1. Friendships change, and in some cases, they end, but that's not necessarily a bad thing.
    Once I got to a point where my friendships were no longer determined by proximity (who I went to high school with, who lived in my college dorm, etc.), I found that some friendships remained intact, and some naturally faded a bit. I also found that as I grew older and formed a better idea of who I am and what I want, there were a few instances where I stopped being compatible with some friends. It's a hard process, but an important one.
  2. There are no guarantees.
    The best you can do is hedge your bets on a choice you believe in.
  3. You have to ask for what you want in order to get it.
    In love, work, friendship, spirituality, health, and everything else, you have to articulate your desires in order to have them met.
  4. Parents are fallible.
    They're human beings--of course they're fallible. But as a kid, it's easy to believe they're perfect and all-knowing. Finding out this truth is hard.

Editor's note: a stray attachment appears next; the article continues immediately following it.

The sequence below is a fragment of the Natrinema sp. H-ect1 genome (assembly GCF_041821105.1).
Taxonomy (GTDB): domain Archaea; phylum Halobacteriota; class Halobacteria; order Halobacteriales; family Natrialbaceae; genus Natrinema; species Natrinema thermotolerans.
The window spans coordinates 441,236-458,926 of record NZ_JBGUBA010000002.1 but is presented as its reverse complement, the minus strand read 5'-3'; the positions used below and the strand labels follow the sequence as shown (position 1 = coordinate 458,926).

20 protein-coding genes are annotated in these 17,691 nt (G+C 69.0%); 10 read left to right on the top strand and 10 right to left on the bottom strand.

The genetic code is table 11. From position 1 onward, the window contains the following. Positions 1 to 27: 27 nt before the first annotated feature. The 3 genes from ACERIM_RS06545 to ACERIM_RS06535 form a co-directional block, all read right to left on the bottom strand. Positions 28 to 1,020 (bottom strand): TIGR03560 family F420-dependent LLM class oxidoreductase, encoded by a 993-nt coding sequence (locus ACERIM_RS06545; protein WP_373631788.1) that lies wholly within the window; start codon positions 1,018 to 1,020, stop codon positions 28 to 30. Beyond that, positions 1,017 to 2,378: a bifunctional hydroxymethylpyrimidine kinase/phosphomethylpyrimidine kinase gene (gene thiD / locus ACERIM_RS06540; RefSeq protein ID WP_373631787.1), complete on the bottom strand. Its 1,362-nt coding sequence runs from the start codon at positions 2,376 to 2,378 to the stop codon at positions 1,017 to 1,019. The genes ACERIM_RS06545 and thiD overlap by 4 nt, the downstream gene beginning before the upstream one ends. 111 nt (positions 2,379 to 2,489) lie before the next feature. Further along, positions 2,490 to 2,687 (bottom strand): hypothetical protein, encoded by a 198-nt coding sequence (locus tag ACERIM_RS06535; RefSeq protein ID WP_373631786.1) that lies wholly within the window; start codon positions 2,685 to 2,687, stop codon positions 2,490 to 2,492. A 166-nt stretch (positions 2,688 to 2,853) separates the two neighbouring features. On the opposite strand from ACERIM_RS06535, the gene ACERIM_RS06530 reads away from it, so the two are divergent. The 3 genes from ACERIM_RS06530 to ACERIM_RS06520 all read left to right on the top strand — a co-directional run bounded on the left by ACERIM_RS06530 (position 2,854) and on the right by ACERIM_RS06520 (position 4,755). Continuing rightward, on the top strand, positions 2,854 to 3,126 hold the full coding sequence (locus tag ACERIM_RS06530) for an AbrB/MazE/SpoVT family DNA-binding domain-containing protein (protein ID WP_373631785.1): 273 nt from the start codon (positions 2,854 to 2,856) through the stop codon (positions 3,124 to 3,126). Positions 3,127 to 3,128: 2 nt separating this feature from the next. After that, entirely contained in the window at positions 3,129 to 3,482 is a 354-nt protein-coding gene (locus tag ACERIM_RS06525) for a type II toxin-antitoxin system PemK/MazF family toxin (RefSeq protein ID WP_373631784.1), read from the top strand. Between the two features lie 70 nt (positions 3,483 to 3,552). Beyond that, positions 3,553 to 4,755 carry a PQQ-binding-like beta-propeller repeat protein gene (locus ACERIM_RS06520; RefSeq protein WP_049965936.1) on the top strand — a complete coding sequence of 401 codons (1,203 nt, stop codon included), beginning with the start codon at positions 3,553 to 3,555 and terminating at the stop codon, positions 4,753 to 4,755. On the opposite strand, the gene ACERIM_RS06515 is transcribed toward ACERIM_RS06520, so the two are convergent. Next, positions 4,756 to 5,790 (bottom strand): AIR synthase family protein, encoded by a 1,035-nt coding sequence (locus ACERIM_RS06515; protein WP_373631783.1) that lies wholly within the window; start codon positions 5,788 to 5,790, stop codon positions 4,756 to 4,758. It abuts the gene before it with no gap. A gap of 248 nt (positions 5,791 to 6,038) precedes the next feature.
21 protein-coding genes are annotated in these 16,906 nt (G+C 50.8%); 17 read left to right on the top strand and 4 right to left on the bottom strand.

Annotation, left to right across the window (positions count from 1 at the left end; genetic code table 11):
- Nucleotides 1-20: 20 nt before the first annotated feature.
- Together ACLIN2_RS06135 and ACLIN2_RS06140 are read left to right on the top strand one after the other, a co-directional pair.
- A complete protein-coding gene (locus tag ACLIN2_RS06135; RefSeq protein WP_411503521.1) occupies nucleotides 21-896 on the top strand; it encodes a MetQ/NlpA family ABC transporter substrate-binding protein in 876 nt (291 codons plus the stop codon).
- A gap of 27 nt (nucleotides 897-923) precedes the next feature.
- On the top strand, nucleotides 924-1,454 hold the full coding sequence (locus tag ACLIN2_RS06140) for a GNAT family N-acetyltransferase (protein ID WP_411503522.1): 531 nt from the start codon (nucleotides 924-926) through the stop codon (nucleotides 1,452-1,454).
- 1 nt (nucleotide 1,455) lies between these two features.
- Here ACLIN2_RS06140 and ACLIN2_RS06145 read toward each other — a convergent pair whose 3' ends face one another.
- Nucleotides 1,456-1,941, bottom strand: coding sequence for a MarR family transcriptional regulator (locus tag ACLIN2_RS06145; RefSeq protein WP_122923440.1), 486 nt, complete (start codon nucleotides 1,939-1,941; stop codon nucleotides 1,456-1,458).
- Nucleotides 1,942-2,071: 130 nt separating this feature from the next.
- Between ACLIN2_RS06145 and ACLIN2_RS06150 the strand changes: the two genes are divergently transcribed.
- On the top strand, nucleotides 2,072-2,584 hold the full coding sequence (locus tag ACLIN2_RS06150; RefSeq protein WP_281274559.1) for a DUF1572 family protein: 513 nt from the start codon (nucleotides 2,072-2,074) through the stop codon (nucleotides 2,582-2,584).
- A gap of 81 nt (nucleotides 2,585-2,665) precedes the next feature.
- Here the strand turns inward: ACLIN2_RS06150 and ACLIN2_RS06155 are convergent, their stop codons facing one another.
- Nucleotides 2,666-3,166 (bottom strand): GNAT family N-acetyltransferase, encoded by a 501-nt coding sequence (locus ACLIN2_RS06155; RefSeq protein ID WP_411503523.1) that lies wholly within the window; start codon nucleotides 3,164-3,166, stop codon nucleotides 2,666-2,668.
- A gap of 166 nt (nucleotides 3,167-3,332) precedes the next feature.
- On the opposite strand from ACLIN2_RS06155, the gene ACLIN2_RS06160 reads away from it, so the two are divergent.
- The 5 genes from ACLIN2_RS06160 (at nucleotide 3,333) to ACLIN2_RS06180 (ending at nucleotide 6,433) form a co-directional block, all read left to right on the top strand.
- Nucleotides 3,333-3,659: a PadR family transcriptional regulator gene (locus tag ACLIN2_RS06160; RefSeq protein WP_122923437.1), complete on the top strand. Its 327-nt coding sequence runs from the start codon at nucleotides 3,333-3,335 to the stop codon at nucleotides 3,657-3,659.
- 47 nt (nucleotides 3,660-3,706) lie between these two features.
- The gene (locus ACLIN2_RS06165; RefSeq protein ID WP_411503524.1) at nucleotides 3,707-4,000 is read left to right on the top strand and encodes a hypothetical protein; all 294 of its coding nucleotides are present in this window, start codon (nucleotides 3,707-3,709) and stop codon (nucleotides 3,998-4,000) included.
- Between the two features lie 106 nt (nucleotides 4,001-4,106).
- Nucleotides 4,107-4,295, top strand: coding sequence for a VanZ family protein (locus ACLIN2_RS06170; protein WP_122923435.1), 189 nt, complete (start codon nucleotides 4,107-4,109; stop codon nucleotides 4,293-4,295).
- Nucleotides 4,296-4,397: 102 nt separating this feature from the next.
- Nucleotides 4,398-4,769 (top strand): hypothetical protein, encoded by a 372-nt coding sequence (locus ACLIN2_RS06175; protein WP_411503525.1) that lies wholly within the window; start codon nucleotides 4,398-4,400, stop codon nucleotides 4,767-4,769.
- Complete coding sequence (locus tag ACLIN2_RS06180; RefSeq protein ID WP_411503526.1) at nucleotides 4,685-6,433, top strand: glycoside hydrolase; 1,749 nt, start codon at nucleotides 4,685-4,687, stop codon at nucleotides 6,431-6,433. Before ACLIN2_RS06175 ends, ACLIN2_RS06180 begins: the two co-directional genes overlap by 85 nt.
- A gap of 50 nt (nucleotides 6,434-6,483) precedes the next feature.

5. It can take a while to find your career path.
    If you told me when I was 22 that one day I would be writing cookbooks and working on a TV show, I would not have believed you. I was dead set on becoming a teacher at the time, and that seemed like it was going to be my life plan. I had to set out on one path in order to find a second one, and then a third one, and eventually the one I'm on now. It's not about failing at one thing and succeeding at another, it's just about trying different things.
  6. There are no white knights to save you. You have to do it yourself.
    As I got older and more secure, I lost interest in being rescued anyway.
  7. Relationships are hard work.
    See previous item. It's not enough to simply love someone. You have to work at being good partners.
  8. Nobody knows what the hell they're doing.
    Not even "grown-ups."